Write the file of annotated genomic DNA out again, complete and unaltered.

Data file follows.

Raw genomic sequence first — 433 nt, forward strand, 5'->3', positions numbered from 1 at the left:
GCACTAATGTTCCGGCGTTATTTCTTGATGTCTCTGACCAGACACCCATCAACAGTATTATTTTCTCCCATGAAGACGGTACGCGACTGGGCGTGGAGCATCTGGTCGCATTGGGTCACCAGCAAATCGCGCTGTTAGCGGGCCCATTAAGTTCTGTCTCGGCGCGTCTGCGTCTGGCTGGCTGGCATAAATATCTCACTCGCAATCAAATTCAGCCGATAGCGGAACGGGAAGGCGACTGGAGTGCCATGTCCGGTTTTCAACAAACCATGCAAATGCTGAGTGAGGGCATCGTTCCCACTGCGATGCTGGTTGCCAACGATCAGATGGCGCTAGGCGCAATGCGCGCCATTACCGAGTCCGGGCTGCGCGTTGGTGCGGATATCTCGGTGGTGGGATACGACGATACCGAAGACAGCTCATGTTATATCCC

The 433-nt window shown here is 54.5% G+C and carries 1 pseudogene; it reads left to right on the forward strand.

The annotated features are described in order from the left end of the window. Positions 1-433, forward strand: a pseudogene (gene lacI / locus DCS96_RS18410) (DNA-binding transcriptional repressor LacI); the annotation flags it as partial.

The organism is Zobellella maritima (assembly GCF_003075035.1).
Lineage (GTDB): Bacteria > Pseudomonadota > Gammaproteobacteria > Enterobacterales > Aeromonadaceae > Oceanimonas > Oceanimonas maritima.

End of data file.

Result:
Raw genomic sequence first — 433 nt, forward strand, 5'->3', positions numbered from 1 at the left:
GCACTAATGTTCCGGCGTTATTTCTTGATGTCTCTGACCAGACACCCATCAACAGTATTATTTTCTCCCATGAAGACGGTACGCGACTGGGCGTGGAGCATCTGGTCGCATTGGGTCACCAGCAAATCGCGCTGTTAGCGGGCCCATTAAGTTCTGTCTCGGCGCGTCTGCGTCTGGCTGGCTGGCATAAATATCTCACTCGCAATCAAATTCAGCCGATAGCGGAACGGGAAGGCGACTGGAGTGCCATGTCCGGTTTTCAACAAACCATGCAAATGCTGAGTGAGGGCATCGTTCCCACTGCGATGCTGGTTGCCAACGATCAGATGGCGCTAGGCGCAATGCGCGCCATTACCGAGTCCGGGCTGCGCGTTGGTGCGGATATCTCGGTGGTGGGATACGACGATACCGAAGACAGCTCATGTTATATCCC

The 433-nt window shown here is 54.5% G+C and carries 1 pseudogene; it reads left to right on the forward strand.

The annotated features are described in order from the left end of the window. Positions 1-433, forward strand: a pseudogene (gene lacI / locus DCS96_RS18410) (DNA-binding transcriptional repressor LacI); the annotation flags it as partial.

The organism is Zobellella maritima (assembly GCF_003075035.1).
Lineage (GTDB): Bacteria > Pseudomonadota > Gammaproteobacteria > Enterobacterales > Aeromonadaceae > Oceanimonas > Oceanimonas maritima.